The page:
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Long-term health conditions

What is a long-term condition?

About 15 million people in England have a long-term condition. These are conditions which currently don’t have a cure. Instead, they are managed with medicines and other treatments. For example: arthritis, asthma, diabetes, epilepsy, angina, heart failure, and high blood pressure (hypertension).

Impact of living with a long-term condition

Living with a long-term condition could affect many areas of your life: family relationships, ability to work, accommodation and your finances.

You don’t have to face this alone. There are many sources of support available like your GP, hospital doctors, community services and of course, here at Ben. Find out as much as you can about your condition and include the people you care about in this. That way you can learn together and work out together what help you might need and who can help with that.


Research suggests that the people who do best are those who take responsibility for managing their own long-term condition in partnership with their doctors. Knowing what treatment options are available will give you the confidence to understand when to manage your own condition ('self-care') and when to ask for help. 


Continuing to work, even though you have a long-term condition has been shown to have long-term benefits. So, if your condition allows, keep working. Let your employer know about your condition. You may need to have a discussion with them about whether they can make any changes to meet your needs and enable you to continue working. You are entitled to ask for reasonable changes under the Equality Act 2010.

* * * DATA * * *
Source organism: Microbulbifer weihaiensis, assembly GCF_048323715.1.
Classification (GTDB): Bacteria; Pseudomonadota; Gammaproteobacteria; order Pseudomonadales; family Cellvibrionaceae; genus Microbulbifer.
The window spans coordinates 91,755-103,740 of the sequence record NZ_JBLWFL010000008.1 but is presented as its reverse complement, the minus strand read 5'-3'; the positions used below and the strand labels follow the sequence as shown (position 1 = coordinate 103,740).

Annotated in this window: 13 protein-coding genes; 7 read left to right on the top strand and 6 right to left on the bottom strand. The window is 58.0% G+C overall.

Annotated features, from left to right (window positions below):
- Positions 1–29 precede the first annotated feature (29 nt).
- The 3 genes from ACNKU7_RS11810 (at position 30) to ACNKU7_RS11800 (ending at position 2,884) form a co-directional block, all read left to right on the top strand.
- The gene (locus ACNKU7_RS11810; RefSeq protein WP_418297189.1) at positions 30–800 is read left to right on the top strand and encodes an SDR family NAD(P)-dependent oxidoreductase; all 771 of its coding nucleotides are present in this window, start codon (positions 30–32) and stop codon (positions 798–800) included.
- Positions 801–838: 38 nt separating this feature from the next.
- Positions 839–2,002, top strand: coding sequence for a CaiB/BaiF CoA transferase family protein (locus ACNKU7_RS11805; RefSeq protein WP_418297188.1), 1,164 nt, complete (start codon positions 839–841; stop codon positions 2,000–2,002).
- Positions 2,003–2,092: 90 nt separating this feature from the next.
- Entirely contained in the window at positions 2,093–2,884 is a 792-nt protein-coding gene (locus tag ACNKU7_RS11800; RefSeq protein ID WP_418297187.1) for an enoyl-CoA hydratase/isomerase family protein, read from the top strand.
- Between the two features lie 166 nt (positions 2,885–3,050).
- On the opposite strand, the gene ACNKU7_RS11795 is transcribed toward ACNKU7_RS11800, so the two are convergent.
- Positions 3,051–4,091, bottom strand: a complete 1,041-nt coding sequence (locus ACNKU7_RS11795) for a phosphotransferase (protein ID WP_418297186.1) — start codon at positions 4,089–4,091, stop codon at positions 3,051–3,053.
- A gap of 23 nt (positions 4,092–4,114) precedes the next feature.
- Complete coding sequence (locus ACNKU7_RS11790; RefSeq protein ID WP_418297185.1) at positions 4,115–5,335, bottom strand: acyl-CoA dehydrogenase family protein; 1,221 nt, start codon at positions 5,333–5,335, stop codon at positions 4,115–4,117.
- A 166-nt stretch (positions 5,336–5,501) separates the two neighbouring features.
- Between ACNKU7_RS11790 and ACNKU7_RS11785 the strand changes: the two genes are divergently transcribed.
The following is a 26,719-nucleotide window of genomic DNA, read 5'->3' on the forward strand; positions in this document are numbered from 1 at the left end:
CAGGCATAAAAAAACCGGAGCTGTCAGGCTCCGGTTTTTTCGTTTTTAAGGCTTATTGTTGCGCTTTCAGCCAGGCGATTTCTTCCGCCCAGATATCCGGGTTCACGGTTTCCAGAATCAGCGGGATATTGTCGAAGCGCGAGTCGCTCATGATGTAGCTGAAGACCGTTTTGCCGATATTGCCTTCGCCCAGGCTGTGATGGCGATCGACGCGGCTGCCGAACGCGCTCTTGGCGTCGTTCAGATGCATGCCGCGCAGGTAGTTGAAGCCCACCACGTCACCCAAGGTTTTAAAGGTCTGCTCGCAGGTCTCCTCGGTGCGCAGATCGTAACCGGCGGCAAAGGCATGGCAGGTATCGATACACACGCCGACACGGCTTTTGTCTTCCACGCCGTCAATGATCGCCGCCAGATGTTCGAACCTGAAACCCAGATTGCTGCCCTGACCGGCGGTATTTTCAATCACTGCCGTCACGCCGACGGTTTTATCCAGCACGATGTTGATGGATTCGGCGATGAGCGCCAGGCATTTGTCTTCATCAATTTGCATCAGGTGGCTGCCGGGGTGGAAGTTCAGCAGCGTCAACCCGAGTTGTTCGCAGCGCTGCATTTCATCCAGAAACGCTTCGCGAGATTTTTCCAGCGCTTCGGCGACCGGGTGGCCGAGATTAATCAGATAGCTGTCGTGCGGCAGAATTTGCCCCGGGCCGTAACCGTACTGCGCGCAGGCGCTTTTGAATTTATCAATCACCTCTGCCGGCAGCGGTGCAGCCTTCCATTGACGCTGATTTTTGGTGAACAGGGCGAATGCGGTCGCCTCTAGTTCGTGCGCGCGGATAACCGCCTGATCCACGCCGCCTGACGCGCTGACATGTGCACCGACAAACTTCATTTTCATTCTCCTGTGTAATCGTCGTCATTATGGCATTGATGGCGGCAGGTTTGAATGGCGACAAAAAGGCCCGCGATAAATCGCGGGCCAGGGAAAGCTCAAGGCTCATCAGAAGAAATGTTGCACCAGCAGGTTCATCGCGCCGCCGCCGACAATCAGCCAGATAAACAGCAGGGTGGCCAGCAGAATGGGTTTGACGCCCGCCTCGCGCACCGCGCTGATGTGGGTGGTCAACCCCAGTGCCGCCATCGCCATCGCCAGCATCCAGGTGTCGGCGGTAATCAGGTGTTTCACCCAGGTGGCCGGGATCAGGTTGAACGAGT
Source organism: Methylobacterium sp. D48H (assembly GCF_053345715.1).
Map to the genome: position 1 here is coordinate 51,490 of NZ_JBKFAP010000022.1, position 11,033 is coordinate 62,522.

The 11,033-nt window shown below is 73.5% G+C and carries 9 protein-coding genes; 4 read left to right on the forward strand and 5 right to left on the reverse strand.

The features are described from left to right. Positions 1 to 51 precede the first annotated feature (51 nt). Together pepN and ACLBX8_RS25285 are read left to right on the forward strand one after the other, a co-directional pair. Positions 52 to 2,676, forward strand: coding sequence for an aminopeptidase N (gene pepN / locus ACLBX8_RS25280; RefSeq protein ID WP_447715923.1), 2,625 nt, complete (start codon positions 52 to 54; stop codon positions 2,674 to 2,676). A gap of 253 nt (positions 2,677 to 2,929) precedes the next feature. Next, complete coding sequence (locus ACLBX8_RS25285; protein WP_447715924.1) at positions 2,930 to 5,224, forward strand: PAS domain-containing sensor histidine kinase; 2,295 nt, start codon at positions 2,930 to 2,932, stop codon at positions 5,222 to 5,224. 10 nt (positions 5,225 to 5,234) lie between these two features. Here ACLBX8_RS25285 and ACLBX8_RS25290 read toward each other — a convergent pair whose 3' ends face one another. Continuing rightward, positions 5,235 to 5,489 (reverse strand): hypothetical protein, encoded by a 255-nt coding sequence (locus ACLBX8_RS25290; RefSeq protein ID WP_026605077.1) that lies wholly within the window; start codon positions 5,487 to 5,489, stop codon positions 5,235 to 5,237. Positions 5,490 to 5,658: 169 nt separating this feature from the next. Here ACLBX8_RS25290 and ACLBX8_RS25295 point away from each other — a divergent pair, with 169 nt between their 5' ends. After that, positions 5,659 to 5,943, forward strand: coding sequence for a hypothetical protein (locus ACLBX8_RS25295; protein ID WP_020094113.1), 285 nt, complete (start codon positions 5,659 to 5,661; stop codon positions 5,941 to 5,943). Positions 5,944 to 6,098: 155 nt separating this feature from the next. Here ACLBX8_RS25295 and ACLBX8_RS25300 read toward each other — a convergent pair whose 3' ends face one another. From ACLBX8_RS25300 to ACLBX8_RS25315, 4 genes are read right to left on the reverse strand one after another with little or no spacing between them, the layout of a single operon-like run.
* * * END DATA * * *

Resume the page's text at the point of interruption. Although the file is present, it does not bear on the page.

You may find that your long-term condition means you need to make changes to your home. You may need hand-rails, a ramp, a lift installed or might even have to move to a single story building. You may be able to get a Disabled Facilities Grant to help pay for these changes. Usually, the grant is only available for changes that have been recommended by a health or social care professional.


You may qualify for a whole range of benefits, tax credits, grants, payments and concessions. You may also be able to claim special sources of finance if your condition is occupation-related or you were a member of the Armed Forces.

Personal Independence Payment (PIP) is replacing the Disability Living Allowance for people over 16 years. It can help with extra living costs if you have a long-term physical or mental health condition and your condition affects everyday tasks or how you get out and about.

Tips for living with a long-term condition

Having a long-term condition can change the way you live but there are things you can do to help yourself live with your condition:

  • Accept you have a long-term health condition so you can begin to move on
  • Build a support team
  • Pace your daily activities
  • Prioritise and plan your days
  • Set goals/action plans
  • Being patient with yourself
  • Learn relaxation skills
  • Exercise
  • Keep a diary and track your progress
  • Have a plan for set-backs


Whether you’ve just been diagnosed, are struggling with a long-term condition yourself or are supporting someone who is, you don’t have to do this alone. Chat with us online or call us free on 08081 311333 - we’re here to help.

Long term conditions

A person sitting next to the sea thinking and looking worried.
Coping with cancer
A doctor speaking to a patient about prostate cancer.
Prostate cancer
A doctor checking someone's blood pressure with a pulse ohmmeter.
Heart disease
A person in a car manufacturing setting struggling with back pain.
Back pain
A mechanic working on a motorbike in a garage.
Living with long term conditions

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